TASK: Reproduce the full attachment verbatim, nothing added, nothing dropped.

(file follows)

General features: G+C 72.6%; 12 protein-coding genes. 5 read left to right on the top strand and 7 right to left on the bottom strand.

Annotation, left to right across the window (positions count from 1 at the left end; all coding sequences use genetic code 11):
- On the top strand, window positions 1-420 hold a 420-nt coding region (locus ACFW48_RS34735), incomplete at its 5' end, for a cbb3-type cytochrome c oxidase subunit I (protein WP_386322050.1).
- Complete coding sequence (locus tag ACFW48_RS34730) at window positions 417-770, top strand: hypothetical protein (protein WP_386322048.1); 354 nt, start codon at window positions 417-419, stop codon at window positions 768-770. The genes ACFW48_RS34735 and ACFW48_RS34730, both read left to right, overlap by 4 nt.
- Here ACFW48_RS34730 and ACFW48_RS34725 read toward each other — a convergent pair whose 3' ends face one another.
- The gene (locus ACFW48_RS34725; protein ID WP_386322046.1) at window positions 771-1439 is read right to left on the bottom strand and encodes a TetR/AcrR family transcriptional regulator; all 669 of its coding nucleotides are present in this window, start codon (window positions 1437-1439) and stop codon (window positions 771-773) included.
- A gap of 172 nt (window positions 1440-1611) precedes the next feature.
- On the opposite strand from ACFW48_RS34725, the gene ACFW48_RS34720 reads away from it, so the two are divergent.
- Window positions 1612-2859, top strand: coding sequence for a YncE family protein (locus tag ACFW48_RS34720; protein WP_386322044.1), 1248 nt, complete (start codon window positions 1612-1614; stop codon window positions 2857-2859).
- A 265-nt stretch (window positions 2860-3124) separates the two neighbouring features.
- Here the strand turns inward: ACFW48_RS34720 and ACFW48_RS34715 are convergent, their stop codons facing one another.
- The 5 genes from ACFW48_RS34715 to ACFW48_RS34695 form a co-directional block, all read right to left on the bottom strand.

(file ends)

General features: G+C 72.6%; 12 protein-coding genes. 5 read left to right on the top strand and 7 right to left on the bottom strand.

Annotation, left to right across the window (positions count from 1 at the left end; all coding sequences use genetic code 11):
- On the top strand, window positions 1-420 hold a 420-nt coding region (locus ACFW48_RS34735), incomplete at its 5' end, for a cbb3-type cytochrome c oxidase subunit I (protein WP_386322050.1).
- Complete coding sequence (locus tag ACFW48_RS34730) at window positions 417-770, top strand: hypothetical protein (protein WP_386322048.1); 354 nt, start codon at window positions 417-419, stop codon at window positions 768-770. The genes ACFW48_RS34735 and ACFW48_RS34730, both read left to right, overlap by 4 nt.
- Here ACFW48_RS34730 and ACFW48_RS34725 read toward each other — a convergent pair whose 3' ends face one another.
- The gene (locus ACFW48_RS34725; protein ID WP_386322046.1) at window positions 771-1439 is read right to left on the bottom strand and encodes a TetR/AcrR family transcriptional regulator; all 669 of its coding nucleotides are present in this window, start codon (window positions 1437-1439) and stop codon (window positions 771-773) included.
- A gap of 172 nt (window positions 1440-1611) precedes the next feature.
- On the opposite strand from ACFW48_RS34725, the gene ACFW48_RS34720 reads away from it, so the two are divergent.
- Window positions 1612-2859, top strand: coding sequence for a YncE family protein (locus tag ACFW48_RS34720; protein WP_386322044.1), 1248 nt, complete (start codon window positions 1612-1614; stop codon window positions 2857-2859).
- A 265-nt stretch (window positions 2860-3124) separates the two neighbouring features.
- Here the strand turns inward: ACFW48_RS34720 and ACFW48_RS34715 are convergent, their stop codons facing one another.
- The 5 genes from ACFW48_RS34715 to ACFW48_RS34695 form a co-directional block, all read right to left on the bottom strand.